3 Costs Built In To Your Bills For Medical Treatment

3 Costs Built In To Your Bills For Medical Treatment

When you get a bill after visiting a clinic or hospital, you may or may not see an itemized list of all the costs. Let’s say you spent a couple of nights at the hospital; in this case, there is a chance that you may get separate bills for the inpatient care received and for the services rendered by a physician. The hospital bill is bound to have more items than the doctor’s bill; this will depend on the rules established by the state insurance regulator and consumer advocacy entity, but there are other costs that you may not see because they are built right into the items listed on the bill. Here are three examples of these costs:

Medical Systems Components

If your hospital visit required intravenous therapy, the costs of the needle, catheter, tubing, and fluid administered will be reflected on the amount you are being billed; these are medical systems components that may be used in various clinical settings.

Examples of pharmacy system components include vial adaptors, syringes, and mist flow regulators. Patient care components may include IV tubing, plugs, and connectors.

Staff Salaries

When you go to a specialist, whether you made an appointment on your own, or through a referral from your insurance company network, the cost of keeping medical support personnel on salary will be reflected on your bill even if it is not itemized. Some examples in this regard include front office medical assistants, nurses, technicians, and clerks.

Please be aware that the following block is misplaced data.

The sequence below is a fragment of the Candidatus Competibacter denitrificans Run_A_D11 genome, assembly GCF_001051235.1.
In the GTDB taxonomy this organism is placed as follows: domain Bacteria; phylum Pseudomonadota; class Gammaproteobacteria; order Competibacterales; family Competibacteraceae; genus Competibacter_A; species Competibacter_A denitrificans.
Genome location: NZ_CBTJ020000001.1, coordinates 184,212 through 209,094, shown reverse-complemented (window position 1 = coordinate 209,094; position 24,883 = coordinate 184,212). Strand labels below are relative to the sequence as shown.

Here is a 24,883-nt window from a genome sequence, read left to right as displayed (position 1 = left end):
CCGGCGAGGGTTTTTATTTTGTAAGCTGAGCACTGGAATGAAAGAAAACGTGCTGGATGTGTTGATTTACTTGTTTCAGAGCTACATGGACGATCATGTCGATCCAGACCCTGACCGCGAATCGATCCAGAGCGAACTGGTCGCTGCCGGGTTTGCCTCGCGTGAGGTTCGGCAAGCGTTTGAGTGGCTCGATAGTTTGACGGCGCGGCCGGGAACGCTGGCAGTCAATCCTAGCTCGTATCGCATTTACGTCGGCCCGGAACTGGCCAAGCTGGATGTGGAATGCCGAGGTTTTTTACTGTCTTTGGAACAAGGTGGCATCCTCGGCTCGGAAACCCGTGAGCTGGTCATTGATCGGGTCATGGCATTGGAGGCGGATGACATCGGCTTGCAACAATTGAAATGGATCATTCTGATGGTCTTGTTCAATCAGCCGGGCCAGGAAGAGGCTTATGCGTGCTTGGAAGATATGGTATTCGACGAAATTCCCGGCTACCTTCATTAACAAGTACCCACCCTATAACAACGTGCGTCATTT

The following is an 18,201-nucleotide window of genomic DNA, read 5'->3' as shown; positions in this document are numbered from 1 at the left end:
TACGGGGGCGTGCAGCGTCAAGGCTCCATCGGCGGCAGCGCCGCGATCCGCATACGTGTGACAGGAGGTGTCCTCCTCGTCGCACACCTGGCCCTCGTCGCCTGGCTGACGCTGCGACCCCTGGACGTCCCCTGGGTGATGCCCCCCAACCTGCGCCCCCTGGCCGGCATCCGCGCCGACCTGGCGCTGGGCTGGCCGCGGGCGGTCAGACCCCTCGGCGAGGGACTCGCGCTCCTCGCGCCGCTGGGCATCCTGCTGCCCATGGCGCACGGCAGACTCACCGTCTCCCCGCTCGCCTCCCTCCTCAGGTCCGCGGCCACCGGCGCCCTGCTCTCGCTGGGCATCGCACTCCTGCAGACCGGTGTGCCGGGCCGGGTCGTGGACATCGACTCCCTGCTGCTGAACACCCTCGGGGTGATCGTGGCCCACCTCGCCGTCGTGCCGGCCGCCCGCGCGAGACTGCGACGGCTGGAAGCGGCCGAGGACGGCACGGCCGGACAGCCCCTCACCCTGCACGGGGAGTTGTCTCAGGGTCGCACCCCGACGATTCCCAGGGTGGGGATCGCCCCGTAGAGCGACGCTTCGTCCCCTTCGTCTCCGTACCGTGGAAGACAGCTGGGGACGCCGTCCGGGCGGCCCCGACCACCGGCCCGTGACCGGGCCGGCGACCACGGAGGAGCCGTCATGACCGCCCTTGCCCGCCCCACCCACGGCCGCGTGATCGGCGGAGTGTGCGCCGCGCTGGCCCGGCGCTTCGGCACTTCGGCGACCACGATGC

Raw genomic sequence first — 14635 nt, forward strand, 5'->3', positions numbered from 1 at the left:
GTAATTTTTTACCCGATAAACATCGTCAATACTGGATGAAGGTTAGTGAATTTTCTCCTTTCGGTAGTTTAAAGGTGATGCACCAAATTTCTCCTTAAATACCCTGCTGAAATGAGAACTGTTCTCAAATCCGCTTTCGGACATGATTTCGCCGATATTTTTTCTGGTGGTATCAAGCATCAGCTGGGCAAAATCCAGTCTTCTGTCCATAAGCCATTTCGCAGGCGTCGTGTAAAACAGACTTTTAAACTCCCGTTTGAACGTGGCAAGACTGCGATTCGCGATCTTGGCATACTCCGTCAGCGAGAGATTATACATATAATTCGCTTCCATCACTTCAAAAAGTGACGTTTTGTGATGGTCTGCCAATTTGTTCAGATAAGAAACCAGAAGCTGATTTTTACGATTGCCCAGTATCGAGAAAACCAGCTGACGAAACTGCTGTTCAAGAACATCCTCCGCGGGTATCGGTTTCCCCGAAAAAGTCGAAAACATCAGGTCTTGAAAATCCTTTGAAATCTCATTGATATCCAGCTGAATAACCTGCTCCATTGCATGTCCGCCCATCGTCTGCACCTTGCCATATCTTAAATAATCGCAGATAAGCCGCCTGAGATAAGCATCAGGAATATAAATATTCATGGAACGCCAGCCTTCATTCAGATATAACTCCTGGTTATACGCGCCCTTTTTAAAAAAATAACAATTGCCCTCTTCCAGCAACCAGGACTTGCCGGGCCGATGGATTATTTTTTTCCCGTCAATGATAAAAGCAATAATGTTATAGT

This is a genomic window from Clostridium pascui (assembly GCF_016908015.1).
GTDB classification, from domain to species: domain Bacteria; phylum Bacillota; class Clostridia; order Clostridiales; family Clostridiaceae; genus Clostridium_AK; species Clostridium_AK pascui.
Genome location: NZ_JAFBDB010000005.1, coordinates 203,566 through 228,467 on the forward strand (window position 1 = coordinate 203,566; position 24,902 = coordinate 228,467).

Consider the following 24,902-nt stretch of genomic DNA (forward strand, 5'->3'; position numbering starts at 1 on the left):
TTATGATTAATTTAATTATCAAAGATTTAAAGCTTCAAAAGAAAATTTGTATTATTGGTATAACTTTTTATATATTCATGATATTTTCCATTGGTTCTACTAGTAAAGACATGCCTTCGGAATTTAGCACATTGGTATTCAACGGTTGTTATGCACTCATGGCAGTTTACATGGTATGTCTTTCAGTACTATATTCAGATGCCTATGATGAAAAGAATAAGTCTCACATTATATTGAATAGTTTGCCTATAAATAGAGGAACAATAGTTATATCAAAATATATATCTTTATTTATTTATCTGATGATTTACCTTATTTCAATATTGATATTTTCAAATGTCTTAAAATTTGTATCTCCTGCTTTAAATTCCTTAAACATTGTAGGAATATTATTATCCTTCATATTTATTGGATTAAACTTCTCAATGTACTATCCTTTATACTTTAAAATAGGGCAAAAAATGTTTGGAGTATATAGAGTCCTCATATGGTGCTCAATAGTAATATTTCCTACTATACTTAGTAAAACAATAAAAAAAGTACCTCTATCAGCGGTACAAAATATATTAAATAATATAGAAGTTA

With the above in mind, you can safely assume that hospital bills take into consideration their payrolls, which may extend beyond medical staff. Security guards, housekeeping staff and patient counselors may figure in the billing calculations. The cost of the billing process itself is rarely passed onto patients; this is an expense that medical facilities regularly absorb on their own.

Ancillary Procedures and Services

Even though surgeries are often billed as a single item, they frequently require other procedures that are not always of a surgical nature. If you undergo dental surgery, for example, a periodontal procedure may need to be performed by a specialist who may or may not be directly associated with the clinic.

If your hospital stay required physical therapy sessions, you may not get a separate bill if the therapist is on the payroll of the hospital, but the cost of the sessions will be factored into the bill.

In the end, the world of medical billing is more complex than most people think, and the costs involved in keeping us healthy will not always be itemized.